The political protests roiling oil-rich countries throughout the Middle East are starting to affect American consumers and could soon overshadow other, more positive economic news, including a recent boost in job creation, on which Obama would rather focus.
Jeremy Mayer, an associate professor of public policy at George Mason University, said concerns about skyrocketing oil prices are driving Obama's hesitancy to speak out forcefully on uprisings in the Middle East and could blunt his efforts to talk up the economic recovery.
"If Saudi Arabia undergoes a revolution, you will see $5 a gallon gasoline," he said. "And at the end of the day, the president would be blamed for that. Suddenly, he really is Jimmy Carter."
Crude oil has risen to more than $104 a barrel -- its highest level since September 2008 -- reflecting panicked markets that could undercut the nascent economic recovery.
The runaway cost of fuel sours otherwise positive developments for the president, including an unemployment rate that finally dropped below 9 percent -- its lowest level in nearly two years -- as employers added 192,000 jobs in February.
But the average American is now paying nearly $3.50 a gallon for gas, and, according to a new Rasmussen poll, the vast majority of them -- 58 percent -- now believe they'll be paying $5 or more before July.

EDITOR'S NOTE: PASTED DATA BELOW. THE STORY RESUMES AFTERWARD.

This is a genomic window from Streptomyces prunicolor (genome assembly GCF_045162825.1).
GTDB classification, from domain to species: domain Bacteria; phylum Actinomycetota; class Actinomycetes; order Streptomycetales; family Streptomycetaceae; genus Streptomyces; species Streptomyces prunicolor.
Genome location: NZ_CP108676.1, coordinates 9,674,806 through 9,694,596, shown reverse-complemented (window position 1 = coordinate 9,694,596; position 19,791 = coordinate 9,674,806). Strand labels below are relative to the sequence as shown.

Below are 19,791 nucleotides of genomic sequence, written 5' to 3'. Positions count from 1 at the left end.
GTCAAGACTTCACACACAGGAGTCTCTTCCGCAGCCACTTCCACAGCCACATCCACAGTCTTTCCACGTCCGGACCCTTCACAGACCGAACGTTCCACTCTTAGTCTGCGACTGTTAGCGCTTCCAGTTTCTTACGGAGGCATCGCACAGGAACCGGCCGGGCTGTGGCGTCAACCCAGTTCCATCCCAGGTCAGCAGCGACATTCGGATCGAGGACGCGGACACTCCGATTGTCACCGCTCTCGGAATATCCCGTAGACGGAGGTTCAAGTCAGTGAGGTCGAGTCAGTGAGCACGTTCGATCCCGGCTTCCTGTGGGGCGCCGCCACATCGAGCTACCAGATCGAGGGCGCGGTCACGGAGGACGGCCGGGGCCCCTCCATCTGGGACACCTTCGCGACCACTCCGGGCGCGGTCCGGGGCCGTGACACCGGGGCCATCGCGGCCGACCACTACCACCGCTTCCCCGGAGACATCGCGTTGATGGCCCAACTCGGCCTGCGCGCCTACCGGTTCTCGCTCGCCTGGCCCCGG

A handful of congressional Democrats are pressing Obama to tap U.S. oil reserves, citing the downward turn in gas prices when Presidents George H.W. Bush, Bill Clinton and George W. Bush did so.
White House press secretary Jay Carney said the president was monitoring oil prices "very closely," but wouldn't say how high prices would have to go before Obama would consider using the reserves, which are now at full capacity of 727 million barrels.
Administration officials argue that oil production has so far remained steady and that prices have not increased enough to warrant tapping the reserve, even with the violence in the Middle East, though Treasury Secretary Timothy Geithner told congressional leaders that "if necessary, those reserves could be mobilized."
Even oil industry officials, who have been at odds with the president over his proposed elimination of industry tax breaks, say it's too early to begin using the reserves.
"The high prices do threaten the momentum of recovery," said Rayola Dougher, a senior economic adviser at the American Petroleum Institute. "But [the reserves] should not be used as a tool to manipulate market prices."
Since the reserves were established in the early 1970s, they have been tapped only rarely, including after Hurricane Katrina and when tensions between Iraq and Kuwait caused oil prices to spike.